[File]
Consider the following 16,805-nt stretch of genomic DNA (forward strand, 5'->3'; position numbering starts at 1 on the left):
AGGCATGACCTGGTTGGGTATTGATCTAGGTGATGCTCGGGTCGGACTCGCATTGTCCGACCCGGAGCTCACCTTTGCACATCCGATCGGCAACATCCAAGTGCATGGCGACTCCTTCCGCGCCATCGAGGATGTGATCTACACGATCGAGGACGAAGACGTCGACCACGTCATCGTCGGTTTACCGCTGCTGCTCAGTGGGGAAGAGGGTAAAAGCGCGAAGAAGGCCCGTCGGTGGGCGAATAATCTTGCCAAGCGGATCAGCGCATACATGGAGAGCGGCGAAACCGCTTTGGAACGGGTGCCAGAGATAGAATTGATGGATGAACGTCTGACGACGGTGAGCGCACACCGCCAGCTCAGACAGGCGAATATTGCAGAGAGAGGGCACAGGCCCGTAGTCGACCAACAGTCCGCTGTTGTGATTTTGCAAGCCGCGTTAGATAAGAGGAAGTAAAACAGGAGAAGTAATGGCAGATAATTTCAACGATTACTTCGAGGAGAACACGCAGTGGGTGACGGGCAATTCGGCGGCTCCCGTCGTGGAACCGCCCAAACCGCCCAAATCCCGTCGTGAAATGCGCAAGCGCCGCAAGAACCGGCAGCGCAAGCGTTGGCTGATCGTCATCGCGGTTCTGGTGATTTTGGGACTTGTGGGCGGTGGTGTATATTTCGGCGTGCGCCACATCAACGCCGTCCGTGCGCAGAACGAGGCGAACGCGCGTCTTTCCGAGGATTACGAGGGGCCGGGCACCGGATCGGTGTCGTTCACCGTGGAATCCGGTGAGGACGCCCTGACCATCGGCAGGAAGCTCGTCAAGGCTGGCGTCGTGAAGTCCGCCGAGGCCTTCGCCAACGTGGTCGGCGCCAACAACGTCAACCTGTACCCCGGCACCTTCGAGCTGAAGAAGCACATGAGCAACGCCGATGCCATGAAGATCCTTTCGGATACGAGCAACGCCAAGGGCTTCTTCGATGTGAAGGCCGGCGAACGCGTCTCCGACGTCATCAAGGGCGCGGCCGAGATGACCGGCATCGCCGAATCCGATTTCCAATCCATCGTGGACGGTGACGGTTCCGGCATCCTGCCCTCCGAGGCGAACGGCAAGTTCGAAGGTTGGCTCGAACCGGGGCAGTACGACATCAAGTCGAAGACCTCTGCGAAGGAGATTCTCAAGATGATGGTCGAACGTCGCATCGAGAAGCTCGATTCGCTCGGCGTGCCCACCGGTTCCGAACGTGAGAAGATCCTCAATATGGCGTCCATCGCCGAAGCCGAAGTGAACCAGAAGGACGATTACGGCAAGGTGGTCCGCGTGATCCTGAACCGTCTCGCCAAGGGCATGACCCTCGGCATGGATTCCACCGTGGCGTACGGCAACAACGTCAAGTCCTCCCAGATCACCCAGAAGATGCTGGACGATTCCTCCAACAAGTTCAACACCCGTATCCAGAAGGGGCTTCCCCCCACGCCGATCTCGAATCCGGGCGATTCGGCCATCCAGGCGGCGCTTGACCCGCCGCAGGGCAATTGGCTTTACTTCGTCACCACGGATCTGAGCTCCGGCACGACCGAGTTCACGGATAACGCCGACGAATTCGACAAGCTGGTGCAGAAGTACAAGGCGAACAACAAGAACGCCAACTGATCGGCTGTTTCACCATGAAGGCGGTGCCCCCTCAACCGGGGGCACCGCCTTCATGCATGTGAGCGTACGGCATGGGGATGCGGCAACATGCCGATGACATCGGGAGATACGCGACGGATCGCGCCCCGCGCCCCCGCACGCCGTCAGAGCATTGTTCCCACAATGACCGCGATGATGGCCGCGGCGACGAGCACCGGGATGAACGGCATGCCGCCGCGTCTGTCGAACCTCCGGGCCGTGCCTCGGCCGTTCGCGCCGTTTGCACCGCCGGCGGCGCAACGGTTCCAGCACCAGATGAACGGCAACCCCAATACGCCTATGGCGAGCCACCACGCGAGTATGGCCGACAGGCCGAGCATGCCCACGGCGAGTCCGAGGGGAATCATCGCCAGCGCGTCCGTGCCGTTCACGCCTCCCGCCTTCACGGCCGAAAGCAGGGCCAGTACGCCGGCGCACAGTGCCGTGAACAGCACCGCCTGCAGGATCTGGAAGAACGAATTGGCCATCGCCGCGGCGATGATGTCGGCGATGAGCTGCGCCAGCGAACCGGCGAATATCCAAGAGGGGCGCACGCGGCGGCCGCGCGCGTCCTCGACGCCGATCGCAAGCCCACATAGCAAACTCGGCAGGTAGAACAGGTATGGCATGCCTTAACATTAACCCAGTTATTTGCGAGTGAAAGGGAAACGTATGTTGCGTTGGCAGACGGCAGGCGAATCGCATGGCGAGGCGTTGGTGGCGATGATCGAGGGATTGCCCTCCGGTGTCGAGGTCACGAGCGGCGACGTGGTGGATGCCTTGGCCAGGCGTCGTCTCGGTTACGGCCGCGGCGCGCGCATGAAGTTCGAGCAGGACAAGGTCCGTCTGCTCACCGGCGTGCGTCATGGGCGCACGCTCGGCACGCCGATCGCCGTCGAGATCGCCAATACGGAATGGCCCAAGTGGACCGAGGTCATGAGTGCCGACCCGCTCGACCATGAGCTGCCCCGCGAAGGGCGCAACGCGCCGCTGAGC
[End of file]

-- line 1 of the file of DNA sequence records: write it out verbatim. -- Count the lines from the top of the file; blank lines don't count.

Consider the following 16,805-nt stretch of genomic DNA (forward strand, 5'->3'; position numbering starts at 1 on the left):